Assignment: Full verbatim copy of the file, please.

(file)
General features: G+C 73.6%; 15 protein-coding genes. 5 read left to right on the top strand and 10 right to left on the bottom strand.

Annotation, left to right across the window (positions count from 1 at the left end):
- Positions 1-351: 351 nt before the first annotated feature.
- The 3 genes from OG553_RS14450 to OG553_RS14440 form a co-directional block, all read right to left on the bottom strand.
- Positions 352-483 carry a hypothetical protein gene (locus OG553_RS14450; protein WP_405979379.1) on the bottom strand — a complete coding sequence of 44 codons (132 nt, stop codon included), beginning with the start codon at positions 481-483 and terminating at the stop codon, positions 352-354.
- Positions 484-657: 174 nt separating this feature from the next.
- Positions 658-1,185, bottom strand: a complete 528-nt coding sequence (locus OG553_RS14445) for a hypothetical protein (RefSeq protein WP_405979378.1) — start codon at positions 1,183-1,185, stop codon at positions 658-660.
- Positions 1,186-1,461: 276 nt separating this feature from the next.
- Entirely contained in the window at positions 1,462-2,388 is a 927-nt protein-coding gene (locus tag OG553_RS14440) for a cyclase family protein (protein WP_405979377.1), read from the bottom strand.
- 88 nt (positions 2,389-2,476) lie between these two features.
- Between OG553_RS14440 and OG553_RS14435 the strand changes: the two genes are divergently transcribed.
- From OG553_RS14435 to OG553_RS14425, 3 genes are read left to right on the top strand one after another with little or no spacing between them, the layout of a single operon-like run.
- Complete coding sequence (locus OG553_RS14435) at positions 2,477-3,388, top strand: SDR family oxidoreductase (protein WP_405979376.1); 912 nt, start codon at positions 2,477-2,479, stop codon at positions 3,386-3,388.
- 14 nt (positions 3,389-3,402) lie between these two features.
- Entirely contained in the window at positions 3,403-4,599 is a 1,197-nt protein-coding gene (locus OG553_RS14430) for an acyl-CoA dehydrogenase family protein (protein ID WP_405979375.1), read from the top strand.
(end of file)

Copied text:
General features: G+C 73.6%; 15 protein-coding genes. 5 read left to right on the top strand and 10 right to left on the bottom strand.

Annotation, left to right across the window (positions count from 1 at the left end):
- Positions 1-351: 351 nt before the first annotated feature.
- The 3 genes from OG553_RS14450 to OG553_RS14440 form a co-directional block, all read right to left on the bottom strand.
- Positions 352-483 carry a hypothetical protein gene (locus OG553_RS14450; protein WP_405979379.1) on the bottom strand — a complete coding sequence of 44 codons (132 nt, stop codon included), beginning with the start codon at positions 481-483 and terminating at the stop codon, positions 352-354.
- Positions 484-657: 174 nt separating this feature from the next.
- Positions 658-1,185, bottom strand: a complete 528-nt coding sequence (locus OG553_RS14445) for a hypothetical protein (RefSeq protein WP_405979378.1) — start codon at positions 1,183-1,185, stop codon at positions 658-660.
- Positions 1,186-1,461: 276 nt separating this feature from the next.
- Entirely contained in the window at positions 1,462-2,388 is a 927-nt protein-coding gene (locus tag OG553_RS14440) for a cyclase family protein (protein WP_405979377.1), read from the bottom strand.
- 88 nt (positions 2,389-2,476) lie between these two features.
- Between OG553_RS14440 and OG553_RS14435 the strand changes: the two genes are divergently transcribed.
- From OG553_RS14435 to OG553_RS14425, 3 genes are read left to right on the top strand one after another with little or no spacing between them, the layout of a single operon-like run.
- Complete coding sequence (locus OG553_RS14435) at positions 2,477-3,388, top strand: SDR family oxidoreductase (protein WP_405979376.1); 912 nt, start codon at positions 2,477-2,479, stop codon at positions 3,386-3,388.
- 14 nt (positions 3,389-3,402) lie between these two features.
- Entirely contained in the window at positions 3,403-4,599 is a 1,197-nt protein-coding gene (locus OG553_RS14430) for an acyl-CoA dehydrogenase family protein (protein ID WP_405979375.1), read from the top strand.